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  1. J Williamson*,
  2. C Marshall
  1. Essex Centre for Neurosciences; Royal London Hospital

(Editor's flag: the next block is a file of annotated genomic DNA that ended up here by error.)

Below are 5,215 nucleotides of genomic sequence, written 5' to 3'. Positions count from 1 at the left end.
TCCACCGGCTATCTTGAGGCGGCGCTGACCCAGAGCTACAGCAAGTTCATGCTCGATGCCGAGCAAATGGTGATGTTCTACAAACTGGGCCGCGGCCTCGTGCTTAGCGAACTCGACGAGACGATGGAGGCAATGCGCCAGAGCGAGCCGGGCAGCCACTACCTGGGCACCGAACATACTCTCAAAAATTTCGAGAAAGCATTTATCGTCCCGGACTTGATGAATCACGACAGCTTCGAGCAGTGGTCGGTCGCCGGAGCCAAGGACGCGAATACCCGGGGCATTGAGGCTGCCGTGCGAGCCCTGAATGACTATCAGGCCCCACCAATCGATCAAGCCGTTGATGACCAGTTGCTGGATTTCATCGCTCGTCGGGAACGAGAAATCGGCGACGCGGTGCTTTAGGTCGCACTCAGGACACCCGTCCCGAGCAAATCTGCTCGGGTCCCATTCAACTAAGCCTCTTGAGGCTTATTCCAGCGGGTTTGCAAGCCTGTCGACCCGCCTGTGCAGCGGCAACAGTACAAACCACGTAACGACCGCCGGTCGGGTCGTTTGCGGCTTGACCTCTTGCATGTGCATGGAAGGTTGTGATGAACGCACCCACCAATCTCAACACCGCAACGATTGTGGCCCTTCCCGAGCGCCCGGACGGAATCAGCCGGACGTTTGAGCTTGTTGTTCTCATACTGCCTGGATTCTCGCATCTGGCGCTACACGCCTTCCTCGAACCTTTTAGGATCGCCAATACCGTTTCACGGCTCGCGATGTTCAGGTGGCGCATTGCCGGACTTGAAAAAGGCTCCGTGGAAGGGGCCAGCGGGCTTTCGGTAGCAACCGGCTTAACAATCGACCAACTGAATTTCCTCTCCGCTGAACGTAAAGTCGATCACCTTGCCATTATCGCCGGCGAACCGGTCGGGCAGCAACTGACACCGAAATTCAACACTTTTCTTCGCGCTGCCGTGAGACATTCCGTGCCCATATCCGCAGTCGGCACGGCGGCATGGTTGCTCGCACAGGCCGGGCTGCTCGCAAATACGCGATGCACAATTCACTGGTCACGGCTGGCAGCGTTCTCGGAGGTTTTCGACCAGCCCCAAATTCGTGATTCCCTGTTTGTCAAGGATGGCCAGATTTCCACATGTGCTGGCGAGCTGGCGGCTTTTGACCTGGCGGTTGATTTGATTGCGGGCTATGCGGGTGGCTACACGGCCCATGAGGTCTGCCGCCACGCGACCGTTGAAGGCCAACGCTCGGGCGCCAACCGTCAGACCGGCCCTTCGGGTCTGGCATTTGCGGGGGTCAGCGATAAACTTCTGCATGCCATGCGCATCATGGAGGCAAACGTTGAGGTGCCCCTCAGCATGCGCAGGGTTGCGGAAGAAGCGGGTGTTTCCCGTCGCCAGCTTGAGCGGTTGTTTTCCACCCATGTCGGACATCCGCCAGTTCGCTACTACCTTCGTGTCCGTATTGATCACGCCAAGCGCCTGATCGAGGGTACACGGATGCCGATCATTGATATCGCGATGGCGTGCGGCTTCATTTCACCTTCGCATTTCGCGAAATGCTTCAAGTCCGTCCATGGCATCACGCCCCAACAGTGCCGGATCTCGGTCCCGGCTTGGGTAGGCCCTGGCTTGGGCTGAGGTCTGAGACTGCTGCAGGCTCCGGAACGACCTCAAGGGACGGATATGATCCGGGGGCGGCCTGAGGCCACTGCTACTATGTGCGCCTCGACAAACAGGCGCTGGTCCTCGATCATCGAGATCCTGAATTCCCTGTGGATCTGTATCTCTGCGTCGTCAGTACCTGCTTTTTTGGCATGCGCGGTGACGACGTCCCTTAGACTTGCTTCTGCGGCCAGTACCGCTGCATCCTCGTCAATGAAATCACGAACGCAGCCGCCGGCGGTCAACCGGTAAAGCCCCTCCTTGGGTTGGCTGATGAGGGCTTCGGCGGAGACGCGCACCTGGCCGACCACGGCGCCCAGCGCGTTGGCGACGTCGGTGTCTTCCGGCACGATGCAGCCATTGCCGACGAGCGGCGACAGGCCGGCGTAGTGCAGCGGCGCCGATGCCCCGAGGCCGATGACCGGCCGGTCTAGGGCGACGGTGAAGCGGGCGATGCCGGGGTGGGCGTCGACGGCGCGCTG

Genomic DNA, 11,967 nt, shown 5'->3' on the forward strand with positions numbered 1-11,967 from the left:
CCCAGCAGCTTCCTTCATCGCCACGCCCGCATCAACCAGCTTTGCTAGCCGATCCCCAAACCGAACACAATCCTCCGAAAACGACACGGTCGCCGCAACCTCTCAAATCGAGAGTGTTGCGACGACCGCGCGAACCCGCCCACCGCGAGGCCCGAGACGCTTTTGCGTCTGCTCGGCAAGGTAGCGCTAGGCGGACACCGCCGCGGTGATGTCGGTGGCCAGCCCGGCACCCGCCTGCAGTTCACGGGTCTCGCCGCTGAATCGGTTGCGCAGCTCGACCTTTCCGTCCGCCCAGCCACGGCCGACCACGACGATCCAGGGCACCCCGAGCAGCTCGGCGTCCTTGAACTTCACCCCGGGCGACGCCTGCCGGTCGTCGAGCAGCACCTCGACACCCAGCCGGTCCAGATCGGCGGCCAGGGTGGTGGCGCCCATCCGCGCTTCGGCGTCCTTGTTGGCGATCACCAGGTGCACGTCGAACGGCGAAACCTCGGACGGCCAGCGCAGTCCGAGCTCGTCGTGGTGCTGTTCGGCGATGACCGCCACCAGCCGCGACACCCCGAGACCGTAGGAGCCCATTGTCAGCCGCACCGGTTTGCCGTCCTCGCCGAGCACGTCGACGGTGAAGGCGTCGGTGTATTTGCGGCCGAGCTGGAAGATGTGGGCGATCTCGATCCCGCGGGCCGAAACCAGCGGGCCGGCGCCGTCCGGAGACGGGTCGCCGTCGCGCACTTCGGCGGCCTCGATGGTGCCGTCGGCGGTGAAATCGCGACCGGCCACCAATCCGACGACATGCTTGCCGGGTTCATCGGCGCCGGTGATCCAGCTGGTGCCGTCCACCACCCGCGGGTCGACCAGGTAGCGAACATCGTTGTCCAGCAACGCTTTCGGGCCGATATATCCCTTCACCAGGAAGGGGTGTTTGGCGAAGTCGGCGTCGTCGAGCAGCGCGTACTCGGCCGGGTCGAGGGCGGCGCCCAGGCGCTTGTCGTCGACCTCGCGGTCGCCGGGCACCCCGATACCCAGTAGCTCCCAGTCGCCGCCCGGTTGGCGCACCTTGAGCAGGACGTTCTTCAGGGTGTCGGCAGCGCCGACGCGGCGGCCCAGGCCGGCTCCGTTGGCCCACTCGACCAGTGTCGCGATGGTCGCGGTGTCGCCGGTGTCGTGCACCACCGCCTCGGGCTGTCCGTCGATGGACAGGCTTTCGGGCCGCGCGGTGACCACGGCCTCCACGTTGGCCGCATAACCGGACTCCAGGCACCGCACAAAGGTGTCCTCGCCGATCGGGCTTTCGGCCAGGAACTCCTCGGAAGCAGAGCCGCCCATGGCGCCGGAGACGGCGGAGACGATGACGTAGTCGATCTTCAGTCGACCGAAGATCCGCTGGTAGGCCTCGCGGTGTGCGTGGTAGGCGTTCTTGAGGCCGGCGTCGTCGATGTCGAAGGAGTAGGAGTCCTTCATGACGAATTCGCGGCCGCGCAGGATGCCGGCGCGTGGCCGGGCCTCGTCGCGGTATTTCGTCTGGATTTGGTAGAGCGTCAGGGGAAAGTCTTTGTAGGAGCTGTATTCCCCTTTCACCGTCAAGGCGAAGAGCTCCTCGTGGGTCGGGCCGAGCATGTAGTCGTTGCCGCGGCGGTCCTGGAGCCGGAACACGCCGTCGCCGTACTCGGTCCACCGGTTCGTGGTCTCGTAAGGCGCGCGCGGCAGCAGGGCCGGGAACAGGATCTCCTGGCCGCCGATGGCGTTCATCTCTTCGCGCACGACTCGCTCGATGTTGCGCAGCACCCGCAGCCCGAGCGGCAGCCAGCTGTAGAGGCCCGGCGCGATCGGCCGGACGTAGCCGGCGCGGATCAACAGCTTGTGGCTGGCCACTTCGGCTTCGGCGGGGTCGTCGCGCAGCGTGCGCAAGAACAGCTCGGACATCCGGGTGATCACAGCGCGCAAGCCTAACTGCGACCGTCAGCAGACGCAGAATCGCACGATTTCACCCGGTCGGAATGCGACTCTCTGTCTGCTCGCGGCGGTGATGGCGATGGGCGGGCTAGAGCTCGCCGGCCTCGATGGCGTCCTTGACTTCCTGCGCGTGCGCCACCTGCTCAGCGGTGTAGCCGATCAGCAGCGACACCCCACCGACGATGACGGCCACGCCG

A 42-year-old female presented with a two-week history of difficulty walking, multiple falls and urinary hesitancy. Relevant past medical history included undiagnosed recurrent lymphadenopathy and immunogenic thrombocytopenic purpura. Several episodes of ‘eye inflammation’ were also reported. Examination revealed pyramidal weakness in the lower limbs with hypereflexia, upgoing plantars and a spastic gait. Widespread lymphadenopathy was also found. Autoimmune serology was negative including ANA and anti ds-DNA. CSF analysis revealed a mild elevation in protein (0.56) only. MRI demonstrated a longitudinally extensive myelitis throughout most of the thoracic spinal cord. CT of the thorax revealed asymptomatic pneumonitis. Lymph node biopsy showed partial effacement of normal architecture with fibrosis, focal areas of necrosis and numerous CD68+ histiocytes. A diagnosis of Kikuchi-Fujimoto Syndrome was made. This is a syndrome of relapsing lymphadenitis with negative autoimmune serology and characteristic histopathological features on lymph node biopsy. Rare extranodal manifestations include ITP, pneumonitis and uveitis. There are isolated case reports of neurological involvement, including acute disseminated encephalomyelitis. The syndrome generally responds well to treatment, and our patient had resolution of all clinical features after methylprednisolone induction and hydroxychloroquine maintenance.

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